Baking & Snack - August 2016 - 21


Workforce Gap Study

Bridging the Gap
Industry launches a bold initiative to find solutions to an ever-decreasing workforce.
by Joanie Spencer
It might be hard to imagine a drawback to an improved
economy. Then again, anyone tasked with filling positions
when the pickins' are slim might tell a different story.
In an employees' market, a slew of manufacturing
job openings are going unfilled - and that comes as no
surprise to the American Bakers Association (ABA)'s
Human Resources Committee, who saw the writing on
the wall a number of years back. "We realized when we
were in the middle of the recession and there was an
open workforce that we were still having challenges attracting talent," said Robb MacKie, ABA president and
CEO. "The thinking was that when the economy turns
around, it's really going to be a problem."
For the baking industry, caught between an aging workforce and a lack of new prospects, there lies a gaping hole
- the workforce gap.
Members of the industry who live it every day recognized this gap and did something about it. To that end,
ABA's Human Resources Committee, in conjunction with
the American Society of Baking (ASB), commissioned
Cypress Research Associates to conduct a year-long comprehensive study to collect data from bakers, suppliers and
broad manufacturing about the challenges and solutions
for attracting, training and retaining skilled, hourly production workers.
"We didn't want another 'sad story' report that would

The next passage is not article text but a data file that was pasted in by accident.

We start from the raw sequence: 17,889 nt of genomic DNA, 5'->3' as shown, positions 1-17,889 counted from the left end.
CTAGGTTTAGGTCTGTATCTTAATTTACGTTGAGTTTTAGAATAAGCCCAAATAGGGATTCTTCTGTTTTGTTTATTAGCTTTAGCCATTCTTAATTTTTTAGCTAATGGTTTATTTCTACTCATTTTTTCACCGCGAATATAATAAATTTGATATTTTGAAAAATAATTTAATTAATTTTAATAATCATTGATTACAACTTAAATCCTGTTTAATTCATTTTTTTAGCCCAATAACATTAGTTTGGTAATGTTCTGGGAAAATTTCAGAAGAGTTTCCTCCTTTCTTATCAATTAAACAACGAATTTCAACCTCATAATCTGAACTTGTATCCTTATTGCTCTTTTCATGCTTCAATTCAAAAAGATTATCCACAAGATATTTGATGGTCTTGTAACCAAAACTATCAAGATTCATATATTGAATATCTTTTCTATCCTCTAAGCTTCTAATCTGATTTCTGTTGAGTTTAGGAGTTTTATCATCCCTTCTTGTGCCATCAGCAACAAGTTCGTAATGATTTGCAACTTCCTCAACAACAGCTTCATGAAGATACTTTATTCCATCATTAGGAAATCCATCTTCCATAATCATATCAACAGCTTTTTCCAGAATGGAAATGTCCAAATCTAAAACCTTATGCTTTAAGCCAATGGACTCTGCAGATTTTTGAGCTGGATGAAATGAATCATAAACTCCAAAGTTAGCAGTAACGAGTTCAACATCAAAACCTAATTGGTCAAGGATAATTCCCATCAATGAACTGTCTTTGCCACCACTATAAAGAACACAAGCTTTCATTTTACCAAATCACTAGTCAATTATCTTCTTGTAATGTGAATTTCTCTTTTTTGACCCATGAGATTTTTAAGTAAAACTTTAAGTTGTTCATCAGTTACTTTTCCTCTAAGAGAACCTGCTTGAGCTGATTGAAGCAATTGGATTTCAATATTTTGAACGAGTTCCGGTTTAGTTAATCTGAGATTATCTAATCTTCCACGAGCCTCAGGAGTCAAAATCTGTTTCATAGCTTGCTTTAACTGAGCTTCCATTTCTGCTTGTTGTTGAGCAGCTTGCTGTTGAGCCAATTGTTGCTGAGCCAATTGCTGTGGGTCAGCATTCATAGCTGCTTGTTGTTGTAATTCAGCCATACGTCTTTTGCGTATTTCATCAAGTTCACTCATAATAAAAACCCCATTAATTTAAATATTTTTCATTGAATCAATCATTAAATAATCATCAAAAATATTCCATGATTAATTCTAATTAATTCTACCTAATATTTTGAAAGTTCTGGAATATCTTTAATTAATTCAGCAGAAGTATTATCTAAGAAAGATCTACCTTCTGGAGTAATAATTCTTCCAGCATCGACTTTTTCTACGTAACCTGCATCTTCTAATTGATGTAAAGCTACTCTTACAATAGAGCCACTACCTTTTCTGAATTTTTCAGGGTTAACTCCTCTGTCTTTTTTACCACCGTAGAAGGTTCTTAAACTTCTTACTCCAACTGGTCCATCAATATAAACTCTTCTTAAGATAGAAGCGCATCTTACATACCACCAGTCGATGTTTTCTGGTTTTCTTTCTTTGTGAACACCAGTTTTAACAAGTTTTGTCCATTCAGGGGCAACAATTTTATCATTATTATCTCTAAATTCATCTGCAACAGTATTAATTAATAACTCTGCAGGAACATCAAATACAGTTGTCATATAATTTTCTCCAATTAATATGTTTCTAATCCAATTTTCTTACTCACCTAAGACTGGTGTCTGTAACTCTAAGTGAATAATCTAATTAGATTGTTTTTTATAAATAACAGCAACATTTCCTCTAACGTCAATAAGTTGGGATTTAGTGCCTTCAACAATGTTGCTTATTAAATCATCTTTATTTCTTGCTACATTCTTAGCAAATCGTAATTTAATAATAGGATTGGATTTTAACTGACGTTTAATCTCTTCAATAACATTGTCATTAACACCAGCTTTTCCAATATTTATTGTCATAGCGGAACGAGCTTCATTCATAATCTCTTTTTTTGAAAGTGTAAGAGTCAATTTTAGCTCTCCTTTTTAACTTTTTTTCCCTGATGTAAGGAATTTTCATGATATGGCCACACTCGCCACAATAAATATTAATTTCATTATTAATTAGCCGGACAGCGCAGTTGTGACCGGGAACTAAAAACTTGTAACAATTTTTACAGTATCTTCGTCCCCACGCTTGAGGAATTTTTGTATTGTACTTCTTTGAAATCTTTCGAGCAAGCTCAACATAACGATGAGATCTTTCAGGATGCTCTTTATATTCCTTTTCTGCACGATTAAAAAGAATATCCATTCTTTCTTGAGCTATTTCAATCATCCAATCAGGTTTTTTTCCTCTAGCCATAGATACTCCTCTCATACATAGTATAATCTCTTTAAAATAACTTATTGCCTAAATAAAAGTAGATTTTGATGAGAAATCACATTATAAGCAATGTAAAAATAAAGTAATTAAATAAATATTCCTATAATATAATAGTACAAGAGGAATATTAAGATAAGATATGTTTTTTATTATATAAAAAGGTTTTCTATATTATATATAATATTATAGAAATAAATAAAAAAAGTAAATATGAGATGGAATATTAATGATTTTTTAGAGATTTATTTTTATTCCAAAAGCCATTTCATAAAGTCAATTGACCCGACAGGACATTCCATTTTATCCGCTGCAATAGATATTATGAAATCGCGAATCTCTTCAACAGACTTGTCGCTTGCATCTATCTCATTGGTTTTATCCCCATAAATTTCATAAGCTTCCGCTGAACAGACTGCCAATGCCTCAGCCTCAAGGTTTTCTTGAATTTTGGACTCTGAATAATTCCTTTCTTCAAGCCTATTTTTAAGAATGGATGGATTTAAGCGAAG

just sit on shelves," Mr. MacKie said. "This is something
we've been talking about for more than a decade, and we
needed to take the anecdotal to the empirical; we needed to
get to the results."
This is not a generational study. It's not about millenni-

als. This is about the ripple effect brought about by modern
technology that's changing the way skilled hourly employees view the work they do and their role in a company and
the world at large. In order to attract, train and retain talent, the baking industry must let go of its more traditional
ideologies; in short, opening minds to new workforce practices will in turn open the doors to a new crop of talent.
"This may be a challenge for some companies because it
will change their paradigm on how they operate," said Cory
Martin, director, government relations, ABA. "But there are
solutions out there - it will just take some willingness to
change in order to address these workforce needs."

Closing the workforce gap is
less about generations and
more about attracting the
right people and, through the
right mix of company culture,
employee engagement and
proper training, keeping them
in the baking industry.
Lou Jones

What's the problem?
During the year-long study, titled "The Workforce Gap in
US Commercial Baking: Trends, Challenges & Solutions,"
the research bore out what the task force had predicted:
While the most serious gap is among hourly skilled production positions, the biggest pain point currently lies
with maintenance and engineering positions. And it's an
area that Marjorie Hellmer, president of the research firm,
described as "simmering" - the shortages might not get
worse, but there's certainly no sign that they will get better
over the next 10 years.
Baking companies surveyed predicted that by 2025,
the significant shortage of hourly skilled maintenance/
engineering production staff will remain the same, and
that the skilled machine operators' gap is projected to
increase by 21%. It's a problem that, if it continues to go
unaddressed, will become a serious issue, as exemplified by
the current amount of turnover for these positions and the / August 2016 Baking & Snack 21

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